He wasn't sitting in a private room chatting with teammates, where he normally would be comfortable and candid. He was sitting on a platform after the San Jose Sharks' 3-0 win against the St. Louis Blues in Game 3 of the Western Conference Final on Thursday night, under bright lights, in front of microphones, before rows of reporters with cameras and voice recorders.
"No. Um …"
"No. I …"
"I know I'm a great player."
Video: SJS@STL, Gm2: Thornton horses around with young fans
Thornton smiled as the room erupted in laughter. You rarely hear athletes come out and say something like that no matter how qualified they are, especially hockey players, especially Thornton.
But the rest of the quote is just as significant.
"And I love to play, and I feel good playing with who I'm playing with and our team," Thornton continued. "It just …"
"Yeah, I feel good. I just feel really good about my game, and I feel good about my linemates' game and our power play and just our whole team game. I'm just really, really comfortable with it. It's been fun."
This was a rare window into the real Joe Thornton, the one coaches and teammates always talk about, the confident, competitive, fun-loving one he often keeps hidden in public because of bad experiences in the past.
That he let us peek into it now says a lot.
The Sharks lead the best-of-7 series 2-1 entering Game 4 at SAP Center on Saturday (7:15 p.m. ET; NBC, CBC, TVA Sports), which means they are two wins from their first Stanley Cup Final, which means Thornton is closer than ever to playing for the Cup, which means things have changed.
Thornton hasn't changed as much as the Sharks have changed around him, lightening the atmosphere, leading to success, allowing him to be himself. He seems relaxed and happy.
"He's still the same guy," Sharks forward Logan Couture said. "He wants to win just as badly as he did six, seven years ago. … I think the biggest thing with him is, he's having a lot of fun. He loves this team. He loves the guys on the team. He loves coming to the rink and playing. He's just having a blast."
Video: SJS@STL, Gm1: Backes and Thornton exchange beard tugs
Rewind two years. The Sharks blew a 3-0 series lead in the Western Conference First Round and lost to the Los Angeles Kings in seven games, the biggest playoff disappointment in a series of them.
General manager Doug Wilson began to use the word "rebuild" and wondered whether certain veterans would want to stick around for it. Coach Todd McLellan stripped the "C" from Thornton's sweater and left the captaincy open entering training camp last season.
Thornton, who had a no-movement clause in his contract, never asked the Sharks to trade him.
"I still believe in this team, ultimately," he said early in camp that season. "If I didn't, I think …"
"You know, that's the easy way out, just pack your bag and leave. I still believe this team can do some things."
The Sharks missed the Stanley Cup Playoffs for the first time in 11 seasons and parted with McLellan. It was rock bottom. It was also a reset. They hired coach Peter DeBoer, who had worked with Thornton on an under-18 team once upon a time and shared Ontario Hockey League roots.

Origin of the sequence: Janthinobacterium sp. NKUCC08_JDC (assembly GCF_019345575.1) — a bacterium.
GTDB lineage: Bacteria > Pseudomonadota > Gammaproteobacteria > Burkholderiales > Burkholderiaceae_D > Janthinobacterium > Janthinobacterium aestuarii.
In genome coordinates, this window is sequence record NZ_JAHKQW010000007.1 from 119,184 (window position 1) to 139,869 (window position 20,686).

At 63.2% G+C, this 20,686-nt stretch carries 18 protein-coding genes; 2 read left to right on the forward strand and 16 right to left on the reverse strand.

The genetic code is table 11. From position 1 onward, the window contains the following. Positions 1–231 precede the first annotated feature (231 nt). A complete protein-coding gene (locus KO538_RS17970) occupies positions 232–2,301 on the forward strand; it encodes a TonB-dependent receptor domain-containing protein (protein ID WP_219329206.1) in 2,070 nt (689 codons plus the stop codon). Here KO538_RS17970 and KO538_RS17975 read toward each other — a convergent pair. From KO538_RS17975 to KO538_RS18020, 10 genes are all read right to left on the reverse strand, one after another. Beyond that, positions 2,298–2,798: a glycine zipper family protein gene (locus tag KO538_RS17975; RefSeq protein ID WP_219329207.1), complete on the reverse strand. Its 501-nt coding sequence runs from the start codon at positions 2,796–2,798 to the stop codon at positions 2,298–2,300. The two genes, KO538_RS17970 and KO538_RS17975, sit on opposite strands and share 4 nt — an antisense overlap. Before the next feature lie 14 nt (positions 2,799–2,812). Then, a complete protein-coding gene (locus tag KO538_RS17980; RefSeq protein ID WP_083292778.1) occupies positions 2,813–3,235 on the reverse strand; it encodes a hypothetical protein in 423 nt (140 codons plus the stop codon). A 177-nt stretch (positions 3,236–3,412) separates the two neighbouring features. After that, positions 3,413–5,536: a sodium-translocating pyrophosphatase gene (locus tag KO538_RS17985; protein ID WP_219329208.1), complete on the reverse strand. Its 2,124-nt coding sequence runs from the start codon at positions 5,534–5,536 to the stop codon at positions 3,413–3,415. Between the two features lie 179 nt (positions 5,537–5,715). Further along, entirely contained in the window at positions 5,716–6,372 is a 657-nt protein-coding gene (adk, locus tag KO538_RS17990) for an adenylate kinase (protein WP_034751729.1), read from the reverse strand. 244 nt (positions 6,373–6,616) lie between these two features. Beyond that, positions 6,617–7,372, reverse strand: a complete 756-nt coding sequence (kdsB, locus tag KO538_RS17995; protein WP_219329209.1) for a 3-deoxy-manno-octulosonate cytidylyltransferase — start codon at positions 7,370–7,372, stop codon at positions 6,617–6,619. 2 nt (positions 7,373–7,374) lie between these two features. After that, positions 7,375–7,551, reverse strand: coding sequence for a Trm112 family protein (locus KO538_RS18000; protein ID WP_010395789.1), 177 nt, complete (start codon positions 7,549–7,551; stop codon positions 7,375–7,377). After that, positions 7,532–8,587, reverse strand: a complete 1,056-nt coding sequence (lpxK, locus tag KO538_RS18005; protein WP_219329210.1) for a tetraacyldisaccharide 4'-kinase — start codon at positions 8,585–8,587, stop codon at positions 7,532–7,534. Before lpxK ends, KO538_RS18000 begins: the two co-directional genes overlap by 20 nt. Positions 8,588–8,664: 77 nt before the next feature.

Their first meeting was frank but positive.
"This guy is as transparent a person as you'll ever find," DeBoer said. "He sits down and he tells you exactly what's on his mind, and there's no sugarcoating it. He just wants to win. He felt that if we could come in and do some of the things we wanted to do and help put him in a spot and this group in a spot where they had a chance to win that he was all in. He made that clear right from Day 1."
The Sharks beefed up their supporting cast, adding players such as forward Joel Ward and defenseman Paul Martin. When Martin arrived in San Jose, he was pleasantly surprised by Thornton, Patrick Marleau and the rest of the much-maligned core.
Video: Postgame 5/19: Hertl, Jones, Thornton
"To see how hard Jumbo and Patty work and to lead by example and talk when you need to is something that I didn't expect coming in here as far as everything I'd heard, but it's only what I'd read," Martin said. "Coming in here, I've been impressed with the way the guys have come to work and expect to win and prepare and want to win and do everything they can to make that possible."
The first half of the regular season wasn't smooth, as the Sharks adjusted to DeBoer and battled injuries. But they found their game in the second half, made the playoffs and avenged their loss to the Kings in the first round, defeating them in five games. They defeated the Nashville Predators in the second round in seven. Now they are dominating the Blues.
Thornton has three goals and 10 assists in 15 playoff games. Funny. He had three goals and nine assists in 15 playoff games when the Sharks went to the conference final in 2010, then three goals and 14 assists in 18 games when they went to the conference final in 2011. Only now Pavelski is the captain, the roster is deeper than ever before and everybody is clicking at the right time.
No wonder Thornton squirted a water bottle into the stands playfully and danced on the bench as a group of young Blues fans danced on the other side of the glass during a stoppage in play in Game 2 in St. Louis. He's a great player. He loves the game. He loves his team. He's doing what he wants to do: winning.
Wouldn't you be having a blast too?
"I think he's always been that guy away from the rink, from what I've heard," DeBoer said. "I'm sure the pressure of some situations over the years weighs on you a little bit. The thing is, he has a lot of support around him this year. He's got a lot of help. When you don't feel like it's all on you, I think you can …"
"Your personality can maybe come out a little bit more. But I think that's his personality, what you're seeing now. That's the guy I knew when he was 17."